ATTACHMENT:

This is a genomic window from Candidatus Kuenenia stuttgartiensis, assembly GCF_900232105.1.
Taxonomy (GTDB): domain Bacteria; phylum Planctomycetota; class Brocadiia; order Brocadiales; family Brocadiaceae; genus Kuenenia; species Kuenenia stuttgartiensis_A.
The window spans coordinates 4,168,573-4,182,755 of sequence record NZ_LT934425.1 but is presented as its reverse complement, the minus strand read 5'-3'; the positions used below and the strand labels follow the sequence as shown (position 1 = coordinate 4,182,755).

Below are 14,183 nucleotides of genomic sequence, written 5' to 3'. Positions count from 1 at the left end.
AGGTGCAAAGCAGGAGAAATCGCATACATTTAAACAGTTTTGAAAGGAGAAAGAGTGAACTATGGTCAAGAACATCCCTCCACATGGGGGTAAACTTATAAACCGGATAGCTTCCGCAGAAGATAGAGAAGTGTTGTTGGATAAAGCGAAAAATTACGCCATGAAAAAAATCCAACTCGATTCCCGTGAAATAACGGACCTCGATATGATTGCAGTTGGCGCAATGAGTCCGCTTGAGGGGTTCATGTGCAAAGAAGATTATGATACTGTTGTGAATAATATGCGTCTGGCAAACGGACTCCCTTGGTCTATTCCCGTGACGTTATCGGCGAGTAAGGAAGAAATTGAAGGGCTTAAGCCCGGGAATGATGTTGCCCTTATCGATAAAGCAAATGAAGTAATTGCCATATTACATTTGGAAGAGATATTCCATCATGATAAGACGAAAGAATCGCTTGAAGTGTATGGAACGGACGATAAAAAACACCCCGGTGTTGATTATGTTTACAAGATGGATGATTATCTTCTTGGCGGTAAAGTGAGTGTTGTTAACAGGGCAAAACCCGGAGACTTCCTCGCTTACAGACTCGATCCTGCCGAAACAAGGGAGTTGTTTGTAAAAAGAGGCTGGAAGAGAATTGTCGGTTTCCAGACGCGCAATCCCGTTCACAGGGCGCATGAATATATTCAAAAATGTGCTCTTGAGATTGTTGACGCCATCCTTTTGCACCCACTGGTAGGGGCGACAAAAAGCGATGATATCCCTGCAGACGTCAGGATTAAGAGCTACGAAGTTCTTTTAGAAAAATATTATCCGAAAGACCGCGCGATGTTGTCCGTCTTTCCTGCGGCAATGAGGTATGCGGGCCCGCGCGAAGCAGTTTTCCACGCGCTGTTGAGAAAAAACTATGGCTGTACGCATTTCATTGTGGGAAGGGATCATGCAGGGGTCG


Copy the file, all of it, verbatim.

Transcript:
This is a genomic window from Candidatus Kuenenia stuttgartiensis, assembly GCF_900232105.1.
Taxonomy (GTDB): domain Bacteria; phylum Planctomycetota; class Brocadiia; order Brocadiales; family Brocadiaceae; genus Kuenenia; species Kuenenia stuttgartiensis_A.
The window spans coordinates 4,168,573-4,182,755 of sequence record NZ_LT934425.1 but is presented as its reverse complement, the minus strand read 5'-3'; the positions used below and the strand labels follow the sequence as shown (position 1 = coordinate 4,182,755).

Below are 14,183 nucleotides of genomic sequence, written 5' to 3'. Positions count from 1 at the left end.
AGGTGCAAAGCAGGAGAAATCGCATACATTTAAACAGTTTTGAAAGGAGAAAGAGTGAACTATGGTCAAGAACATCCCTCCACATGGGGGTAAACTTATAAACCGGATAGCTTCCGCAGAAGATAGAGAAGTGTTGTTGGATAAAGCGAAAAATTACGCCATGAAAAAAATCCAACTCGATTCCCGTGAAATAACGGACCTCGATATGATTGCAGTTGGCGCAATGAGTCCGCTTGAGGGGTTCATGTGCAAAGAAGATTATGATACTGTTGTGAATAATATGCGTCTGGCAAACGGACTCCCTTGGTCTATTCCCGTGACGTTATCGGCGAGTAAGGAAGAAATTGAAGGGCTTAAGCCCGGGAATGATGTTGCCCTTATCGATAAAGCAAATGAAGTAATTGCCATATTACATTTGGAAGAGATATTCCATCATGATAAGACGAAAGAATCGCTTGAAGTGTATGGAACGGACGATAAAAAACACCCCGGTGTTGATTATGTTTACAAGATGGATGATTATCTTCTTGGCGGTAAAGTGAGTGTTGTTAACAGGGCAAAACCCGGAGACTTCCTCGCTTACAGACTCGATCCTGCCGAAACAAGGGAGTTGTTTGTAAAAAGAGGCTGGAAGAGAATTGTCGGTTTCCAGACGCGCAATCCCGTTCACAGGGCGCATGAATATATTCAAAAATGTGCTCTTGAGATTGTTGACGCCATCCTTTTGCACCCACTGGTAGGGGCGACAAAAAGCGATGATATCCCTGCAGACGTCAGGATTAAGAGCTACGAAGTTCTTTTAGAAAAATATTATCCGAAAGACCGCGCGATGTTGTCCGTCTTTCCTGCGGCAATGAGGTATGCGGGCCCGCGCGAAGCAGTTTTCCACGCGCTGTTGAGAAAAAACTATGGCTGTACGCATTTCATTGTGGGAAGGGATCATGCAGGGGTCG